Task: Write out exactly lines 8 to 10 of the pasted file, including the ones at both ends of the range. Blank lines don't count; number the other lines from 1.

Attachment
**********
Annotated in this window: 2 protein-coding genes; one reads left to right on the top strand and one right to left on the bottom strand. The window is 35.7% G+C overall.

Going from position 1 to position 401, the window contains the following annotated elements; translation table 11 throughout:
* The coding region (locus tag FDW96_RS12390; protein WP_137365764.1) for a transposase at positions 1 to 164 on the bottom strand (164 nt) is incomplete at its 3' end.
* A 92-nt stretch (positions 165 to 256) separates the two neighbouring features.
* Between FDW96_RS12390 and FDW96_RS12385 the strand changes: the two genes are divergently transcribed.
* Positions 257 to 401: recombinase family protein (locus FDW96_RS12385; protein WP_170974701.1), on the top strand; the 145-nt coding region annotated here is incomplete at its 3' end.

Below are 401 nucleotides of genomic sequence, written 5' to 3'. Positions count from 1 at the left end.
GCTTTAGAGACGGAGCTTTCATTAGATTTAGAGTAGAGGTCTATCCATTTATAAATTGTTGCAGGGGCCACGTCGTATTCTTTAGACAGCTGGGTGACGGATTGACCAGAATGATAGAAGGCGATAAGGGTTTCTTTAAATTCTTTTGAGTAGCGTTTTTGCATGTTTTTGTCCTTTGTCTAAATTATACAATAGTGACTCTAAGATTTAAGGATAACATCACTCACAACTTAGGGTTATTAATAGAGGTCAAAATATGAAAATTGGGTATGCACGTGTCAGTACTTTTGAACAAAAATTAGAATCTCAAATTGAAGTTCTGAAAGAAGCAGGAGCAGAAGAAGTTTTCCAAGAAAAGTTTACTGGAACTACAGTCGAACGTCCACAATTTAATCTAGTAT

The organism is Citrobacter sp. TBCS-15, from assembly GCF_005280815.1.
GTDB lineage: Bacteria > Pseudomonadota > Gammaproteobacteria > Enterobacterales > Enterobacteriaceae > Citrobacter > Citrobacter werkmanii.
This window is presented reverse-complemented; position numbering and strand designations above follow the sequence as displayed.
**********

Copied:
GCTTTAGAGACGGAGCTTTCATTAGATTTAGAGTAGAGGTCTATCCATTTATAAATTGTTGCAGGGGCCACGTCGTATTCTTTAGACAGCTGGGTGACGGATTGACCAGAATGATAGAAGGCGATAAGGGTTTCTTTAAATTCTTTTGAGTAGCGTTTTTGCATGTTTTTGTCCTTTGTCTAAATTATACAATAGTGACTCTAAGATTTAAGGATAACATCACTCACAACTTAGGGTTATTAATAGAGGTCAAAATATGAAAATTGGGTATGCACGTGTCAGTACTTTTGAACAAAAATTAGAATCTCAAATTGAAGTTCTGAAAGAAGCAGGAGCAGAAGAAGTTTTCCAAGAAAAGTTTACTGGAACTACAGTCGAACGTCCACAATTTAATCTAGTAT

The organism is Citrobacter sp. TBCS-15, from assembly GCF_005280815.1.
GTDB lineage: Bacteria > Pseudomonadota > Gammaproteobacteria > Enterobacterales > Enterobacteriaceae > Citrobacter > Citrobacter werkmanii.